There is no direct tax on earnings for those living in Bermuda and it’s relatively easy to get a work permit. Although the government has a ‘Bermudians first’ policy to jobs, there are plenty of industries in which specialist skills have to be important. Anyone Bermuda-bound with a background in IT, insurance, finance, law, banking or tourism stands a good chance of getting their permit approved.

Be warned though, the laid-back lifestyle extends to the immigration department and it’s not unusual for expats to work for several months on temporary papers before being issued the real permit.

The salaries can be high, but so can the living costs, so employers regularly offer allowances for accommodation. It’s also worth asking your employer about medical insurance. Sadly there is no public health system in Bermuda and the small hospitals on the island have limited facilities. Even relatively minor conditions may require an expensive flight to the USA for even more costly treatment there.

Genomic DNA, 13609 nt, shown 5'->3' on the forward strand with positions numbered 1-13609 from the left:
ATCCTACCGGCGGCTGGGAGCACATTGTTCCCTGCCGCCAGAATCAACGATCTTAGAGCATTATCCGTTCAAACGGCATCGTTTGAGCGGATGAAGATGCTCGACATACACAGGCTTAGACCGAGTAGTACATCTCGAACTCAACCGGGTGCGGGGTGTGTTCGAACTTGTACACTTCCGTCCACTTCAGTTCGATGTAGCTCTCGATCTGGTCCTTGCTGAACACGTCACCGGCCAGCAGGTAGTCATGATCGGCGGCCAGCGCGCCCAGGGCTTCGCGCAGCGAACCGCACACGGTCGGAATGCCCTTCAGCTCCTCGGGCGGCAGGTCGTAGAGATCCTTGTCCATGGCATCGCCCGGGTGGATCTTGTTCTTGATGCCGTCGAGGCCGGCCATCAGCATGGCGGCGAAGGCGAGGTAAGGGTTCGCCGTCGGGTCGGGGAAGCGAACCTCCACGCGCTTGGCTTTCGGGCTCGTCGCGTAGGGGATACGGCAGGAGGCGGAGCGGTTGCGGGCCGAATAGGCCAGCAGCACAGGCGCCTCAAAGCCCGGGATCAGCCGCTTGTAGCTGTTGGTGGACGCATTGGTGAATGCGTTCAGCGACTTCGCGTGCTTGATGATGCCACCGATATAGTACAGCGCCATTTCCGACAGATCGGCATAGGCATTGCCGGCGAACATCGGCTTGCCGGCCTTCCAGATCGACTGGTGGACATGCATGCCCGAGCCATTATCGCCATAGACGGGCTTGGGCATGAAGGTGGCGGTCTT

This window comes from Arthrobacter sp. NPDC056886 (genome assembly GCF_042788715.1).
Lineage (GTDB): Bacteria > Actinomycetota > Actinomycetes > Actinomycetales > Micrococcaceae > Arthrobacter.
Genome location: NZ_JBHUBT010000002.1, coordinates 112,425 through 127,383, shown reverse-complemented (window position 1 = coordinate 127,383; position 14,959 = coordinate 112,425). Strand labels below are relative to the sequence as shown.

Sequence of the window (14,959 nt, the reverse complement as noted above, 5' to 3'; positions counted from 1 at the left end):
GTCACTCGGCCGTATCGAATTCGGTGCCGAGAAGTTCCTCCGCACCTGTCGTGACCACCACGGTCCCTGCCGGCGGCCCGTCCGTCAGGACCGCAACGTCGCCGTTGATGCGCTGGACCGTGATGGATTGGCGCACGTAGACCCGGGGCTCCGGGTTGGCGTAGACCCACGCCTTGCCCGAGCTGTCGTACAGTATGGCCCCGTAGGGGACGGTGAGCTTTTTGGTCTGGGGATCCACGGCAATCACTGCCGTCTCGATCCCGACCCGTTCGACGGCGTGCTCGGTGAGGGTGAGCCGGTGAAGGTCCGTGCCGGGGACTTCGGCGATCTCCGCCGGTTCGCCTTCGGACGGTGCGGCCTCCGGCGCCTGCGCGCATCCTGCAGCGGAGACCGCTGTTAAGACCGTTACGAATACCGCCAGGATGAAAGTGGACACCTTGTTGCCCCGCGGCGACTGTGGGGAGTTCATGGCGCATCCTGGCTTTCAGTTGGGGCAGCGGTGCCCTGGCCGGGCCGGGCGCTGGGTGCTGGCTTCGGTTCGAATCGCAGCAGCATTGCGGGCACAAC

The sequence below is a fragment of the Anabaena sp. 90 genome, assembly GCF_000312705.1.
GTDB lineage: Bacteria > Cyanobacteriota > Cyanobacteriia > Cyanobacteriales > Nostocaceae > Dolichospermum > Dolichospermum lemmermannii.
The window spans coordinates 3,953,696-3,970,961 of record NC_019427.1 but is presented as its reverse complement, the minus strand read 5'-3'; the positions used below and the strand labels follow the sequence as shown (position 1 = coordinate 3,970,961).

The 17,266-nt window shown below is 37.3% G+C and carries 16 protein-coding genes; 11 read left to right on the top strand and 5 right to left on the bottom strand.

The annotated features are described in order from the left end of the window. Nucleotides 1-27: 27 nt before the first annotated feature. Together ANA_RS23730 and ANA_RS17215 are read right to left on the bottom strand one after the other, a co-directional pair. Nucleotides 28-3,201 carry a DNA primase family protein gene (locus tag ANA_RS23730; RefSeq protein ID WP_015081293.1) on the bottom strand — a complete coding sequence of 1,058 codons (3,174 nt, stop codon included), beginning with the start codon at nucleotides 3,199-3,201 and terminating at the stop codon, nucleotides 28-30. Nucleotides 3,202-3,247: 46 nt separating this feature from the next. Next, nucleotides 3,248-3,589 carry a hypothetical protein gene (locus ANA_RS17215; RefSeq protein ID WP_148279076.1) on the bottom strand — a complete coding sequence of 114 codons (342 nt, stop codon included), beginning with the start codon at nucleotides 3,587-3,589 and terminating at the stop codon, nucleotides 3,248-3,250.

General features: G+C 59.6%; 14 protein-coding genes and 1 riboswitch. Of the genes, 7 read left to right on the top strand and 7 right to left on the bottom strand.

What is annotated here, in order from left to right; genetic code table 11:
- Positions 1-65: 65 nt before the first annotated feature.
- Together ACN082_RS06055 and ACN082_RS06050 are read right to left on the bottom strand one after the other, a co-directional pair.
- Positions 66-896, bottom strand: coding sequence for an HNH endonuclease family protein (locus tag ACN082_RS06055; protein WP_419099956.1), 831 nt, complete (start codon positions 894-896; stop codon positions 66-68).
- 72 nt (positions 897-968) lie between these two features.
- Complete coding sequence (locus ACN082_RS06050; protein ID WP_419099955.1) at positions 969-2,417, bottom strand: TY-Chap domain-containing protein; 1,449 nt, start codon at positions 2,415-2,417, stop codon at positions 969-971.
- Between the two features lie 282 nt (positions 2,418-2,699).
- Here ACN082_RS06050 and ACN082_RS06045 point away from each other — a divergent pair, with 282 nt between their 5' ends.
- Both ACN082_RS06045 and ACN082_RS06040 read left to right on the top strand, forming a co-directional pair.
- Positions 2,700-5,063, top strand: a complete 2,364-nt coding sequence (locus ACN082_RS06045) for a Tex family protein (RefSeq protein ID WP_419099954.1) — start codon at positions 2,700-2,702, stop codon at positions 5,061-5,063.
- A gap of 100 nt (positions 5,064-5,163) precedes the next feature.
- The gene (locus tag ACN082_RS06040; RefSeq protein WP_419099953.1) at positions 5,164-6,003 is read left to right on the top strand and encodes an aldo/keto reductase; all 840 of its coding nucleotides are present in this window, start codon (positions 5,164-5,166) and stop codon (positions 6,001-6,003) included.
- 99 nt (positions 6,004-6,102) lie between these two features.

Bermudan transport can also be an issue; only one car is permitted per home and only if that address is on an approved list. Consequently, many residents run about on scooters, a quick way to get around on a small island.

Being such a small island, the community spirit is strong. Expect smiles and ‘hello’s as you walk to work, and there is a thriving social scene for expats. Through schools and sports clubs, you will meet Americans, Brits, Canadians and French expats, all looking for opportunities to make friends or network.

Sports lovers can look forward to tennis, football, rugby and hockey as well as snorkelling and diving in the crystal waters. A Bermudian institution, the Royal Bermuda Yacht Club is one of the oldest in the world.

Have you lived in one of the British Overseas Territories listed above? Share your experience in the comments!

Article by Andy Scofield, Expat Focus International Features Writer